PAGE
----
The next time you hear a motivational speaker intone, “People have to want to change,” head for the door. Such nonsense stymies the best managers. In truth, change is typically imposed on people. They don’t like it, and they enter it kicking and screaming.
It’s only normal when you have a priority project that needs to be done right the first time that you turn to one of your top-notch employees. But when you start handing your top talent tight-deadline, high-priority projects day after day, you’re no longer offering them a challenge. You’ve crossed the line into “dumping” territory.
Ruby Tuesday, Inc. will pay $575,000 to settle a class-action age discrimination lawsuit filed by the EEOC. It alleged that Ruby Tuesday engaged in a pattern or practice of age discrimination against job applicants who were 40 years of age or older at six of the chain’s restaurants.
When an employee’s candy bar got snagged in a vending machine, he got a little out of hand: He banged on it and rocked it. When the 90-cent Twix bar still didn’t fall, he got way out of hand …
A waitress, who suffers from dwarfism, saw her hours reduced and was fired after she repeatedly requested that her serving shelf be lowered back to where her former manager put it.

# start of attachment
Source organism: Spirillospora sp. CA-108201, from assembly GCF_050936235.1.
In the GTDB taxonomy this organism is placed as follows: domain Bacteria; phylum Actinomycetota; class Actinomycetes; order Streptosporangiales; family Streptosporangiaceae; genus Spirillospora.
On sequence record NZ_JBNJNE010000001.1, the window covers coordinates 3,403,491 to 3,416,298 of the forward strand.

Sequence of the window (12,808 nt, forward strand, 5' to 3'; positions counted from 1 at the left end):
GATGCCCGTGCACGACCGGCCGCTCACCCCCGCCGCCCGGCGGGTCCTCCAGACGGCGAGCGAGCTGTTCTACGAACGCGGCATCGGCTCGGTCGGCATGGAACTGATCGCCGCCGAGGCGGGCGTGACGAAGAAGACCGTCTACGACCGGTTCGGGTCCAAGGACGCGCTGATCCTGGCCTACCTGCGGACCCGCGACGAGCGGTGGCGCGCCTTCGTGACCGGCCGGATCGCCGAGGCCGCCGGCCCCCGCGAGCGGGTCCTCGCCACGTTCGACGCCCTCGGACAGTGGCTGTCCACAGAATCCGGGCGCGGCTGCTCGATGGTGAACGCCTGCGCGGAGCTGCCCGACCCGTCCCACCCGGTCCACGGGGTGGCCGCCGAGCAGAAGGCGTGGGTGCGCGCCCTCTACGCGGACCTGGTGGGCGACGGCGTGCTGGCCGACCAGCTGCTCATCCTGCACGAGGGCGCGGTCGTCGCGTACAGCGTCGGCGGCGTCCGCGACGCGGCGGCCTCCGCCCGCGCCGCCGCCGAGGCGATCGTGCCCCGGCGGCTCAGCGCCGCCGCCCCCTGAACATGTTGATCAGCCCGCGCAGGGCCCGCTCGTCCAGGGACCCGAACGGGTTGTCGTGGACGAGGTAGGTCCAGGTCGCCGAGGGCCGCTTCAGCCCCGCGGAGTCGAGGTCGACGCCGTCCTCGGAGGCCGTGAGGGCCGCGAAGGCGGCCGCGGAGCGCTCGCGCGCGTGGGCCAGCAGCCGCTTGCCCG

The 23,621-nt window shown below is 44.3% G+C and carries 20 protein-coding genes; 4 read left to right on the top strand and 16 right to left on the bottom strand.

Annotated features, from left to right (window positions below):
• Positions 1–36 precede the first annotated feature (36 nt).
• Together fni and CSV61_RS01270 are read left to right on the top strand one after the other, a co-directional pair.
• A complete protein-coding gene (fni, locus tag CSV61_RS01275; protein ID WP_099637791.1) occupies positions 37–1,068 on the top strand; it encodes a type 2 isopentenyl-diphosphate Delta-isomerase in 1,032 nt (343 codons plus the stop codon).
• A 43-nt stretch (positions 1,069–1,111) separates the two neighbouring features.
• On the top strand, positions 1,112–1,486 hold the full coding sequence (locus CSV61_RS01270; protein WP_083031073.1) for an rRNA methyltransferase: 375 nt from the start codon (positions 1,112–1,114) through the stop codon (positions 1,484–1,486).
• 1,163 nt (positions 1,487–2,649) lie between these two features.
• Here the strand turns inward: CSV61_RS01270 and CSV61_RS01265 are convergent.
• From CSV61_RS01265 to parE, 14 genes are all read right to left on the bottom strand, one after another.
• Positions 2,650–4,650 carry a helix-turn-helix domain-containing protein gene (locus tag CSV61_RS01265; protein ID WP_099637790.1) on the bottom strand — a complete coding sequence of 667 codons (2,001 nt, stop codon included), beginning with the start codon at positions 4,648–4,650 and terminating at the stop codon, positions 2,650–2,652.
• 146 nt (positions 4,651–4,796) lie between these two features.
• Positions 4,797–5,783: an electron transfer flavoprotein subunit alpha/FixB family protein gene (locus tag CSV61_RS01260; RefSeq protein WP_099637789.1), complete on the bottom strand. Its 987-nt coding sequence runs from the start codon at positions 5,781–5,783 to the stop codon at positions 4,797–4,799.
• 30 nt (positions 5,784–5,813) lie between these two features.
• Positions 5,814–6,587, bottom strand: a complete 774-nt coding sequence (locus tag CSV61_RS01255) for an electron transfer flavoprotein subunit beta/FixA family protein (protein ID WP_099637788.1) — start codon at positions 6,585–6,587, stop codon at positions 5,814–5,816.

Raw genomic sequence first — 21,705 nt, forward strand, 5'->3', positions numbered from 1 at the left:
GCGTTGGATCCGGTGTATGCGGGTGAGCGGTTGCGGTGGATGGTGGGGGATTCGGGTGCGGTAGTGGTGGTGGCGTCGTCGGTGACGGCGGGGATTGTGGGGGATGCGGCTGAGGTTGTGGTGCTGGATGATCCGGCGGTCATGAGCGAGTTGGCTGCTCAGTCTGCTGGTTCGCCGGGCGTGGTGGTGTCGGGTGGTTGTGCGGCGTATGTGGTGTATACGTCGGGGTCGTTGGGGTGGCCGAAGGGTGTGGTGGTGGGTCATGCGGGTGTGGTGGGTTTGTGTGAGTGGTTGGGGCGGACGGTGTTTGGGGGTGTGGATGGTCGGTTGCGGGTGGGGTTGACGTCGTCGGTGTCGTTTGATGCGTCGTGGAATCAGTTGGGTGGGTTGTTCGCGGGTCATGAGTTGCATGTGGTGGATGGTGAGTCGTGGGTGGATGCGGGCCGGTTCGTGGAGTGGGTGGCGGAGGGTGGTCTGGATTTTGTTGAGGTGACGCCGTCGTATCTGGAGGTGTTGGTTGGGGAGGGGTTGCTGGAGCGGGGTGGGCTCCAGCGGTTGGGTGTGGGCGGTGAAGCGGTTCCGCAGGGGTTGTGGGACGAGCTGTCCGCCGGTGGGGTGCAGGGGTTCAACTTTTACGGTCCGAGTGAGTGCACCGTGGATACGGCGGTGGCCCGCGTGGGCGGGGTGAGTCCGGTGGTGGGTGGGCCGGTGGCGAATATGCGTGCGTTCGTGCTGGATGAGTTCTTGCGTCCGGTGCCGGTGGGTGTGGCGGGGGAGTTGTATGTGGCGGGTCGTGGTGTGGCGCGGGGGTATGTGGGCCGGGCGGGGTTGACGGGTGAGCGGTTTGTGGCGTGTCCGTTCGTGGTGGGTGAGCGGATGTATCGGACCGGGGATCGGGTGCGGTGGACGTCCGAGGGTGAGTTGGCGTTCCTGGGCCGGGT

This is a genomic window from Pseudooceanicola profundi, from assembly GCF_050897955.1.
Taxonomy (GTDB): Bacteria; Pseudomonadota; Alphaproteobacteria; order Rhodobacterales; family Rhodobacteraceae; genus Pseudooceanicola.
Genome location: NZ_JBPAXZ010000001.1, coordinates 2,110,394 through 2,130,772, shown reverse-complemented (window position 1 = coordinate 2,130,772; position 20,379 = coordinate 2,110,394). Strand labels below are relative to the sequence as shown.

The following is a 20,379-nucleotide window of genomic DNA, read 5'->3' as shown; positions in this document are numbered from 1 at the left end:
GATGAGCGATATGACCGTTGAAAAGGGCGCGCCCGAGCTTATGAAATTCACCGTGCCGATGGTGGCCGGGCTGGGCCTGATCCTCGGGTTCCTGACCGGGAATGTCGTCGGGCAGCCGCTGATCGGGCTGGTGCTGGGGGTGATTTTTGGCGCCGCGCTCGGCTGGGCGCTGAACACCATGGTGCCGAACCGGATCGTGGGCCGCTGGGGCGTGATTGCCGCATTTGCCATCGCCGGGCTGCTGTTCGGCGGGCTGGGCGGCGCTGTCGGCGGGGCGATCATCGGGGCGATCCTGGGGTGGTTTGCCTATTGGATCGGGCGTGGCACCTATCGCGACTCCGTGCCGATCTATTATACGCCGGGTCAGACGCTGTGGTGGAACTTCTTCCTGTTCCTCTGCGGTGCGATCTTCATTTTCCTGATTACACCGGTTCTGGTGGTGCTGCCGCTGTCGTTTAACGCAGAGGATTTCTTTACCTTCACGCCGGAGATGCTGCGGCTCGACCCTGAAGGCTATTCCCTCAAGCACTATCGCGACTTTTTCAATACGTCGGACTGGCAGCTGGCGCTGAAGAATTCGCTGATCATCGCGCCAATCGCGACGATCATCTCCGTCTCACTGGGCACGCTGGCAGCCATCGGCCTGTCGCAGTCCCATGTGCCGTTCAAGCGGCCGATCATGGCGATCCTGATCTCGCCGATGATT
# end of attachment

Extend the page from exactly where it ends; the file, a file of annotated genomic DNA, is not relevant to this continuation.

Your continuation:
According to a CareerBuilder survey of 2,200 managers, one in three (35%) employers have fired an employee for tardiness, and 48% of employers expect their employees to be on time every day.
Can an employer refuse to hire a person because that person’s family member had at one time complained to the U.S. Equal Employment Opportunity Commission? The EEOC doesn’t think so.
Maybe their smiles were hiding the discontent. But according to a lawsuit filed against the NFL’s Oakland Raiders, current and former Raiderettes were paid only $1,250 per season—about $5 an hour for the work they performed, which included game-day cheerleading, rehearsing and appearing at special events.
More fathers have been filing employment lawsuits than ever before, particularly under the FMLA. So it’s essential to avoid relying on outdated gender stereotypes and to treat male caregivers fairly. Here are some traps the EEOC warns employers to watch out for.
A New Jersey Lexus dealership stuck to its strict dress code policy and refused to hire a man whose Sikh faith required him to wear a beard, uncut hair and a turban. The EEOC sued, and the dealership will pay $50,000 to settle the discrimination suit.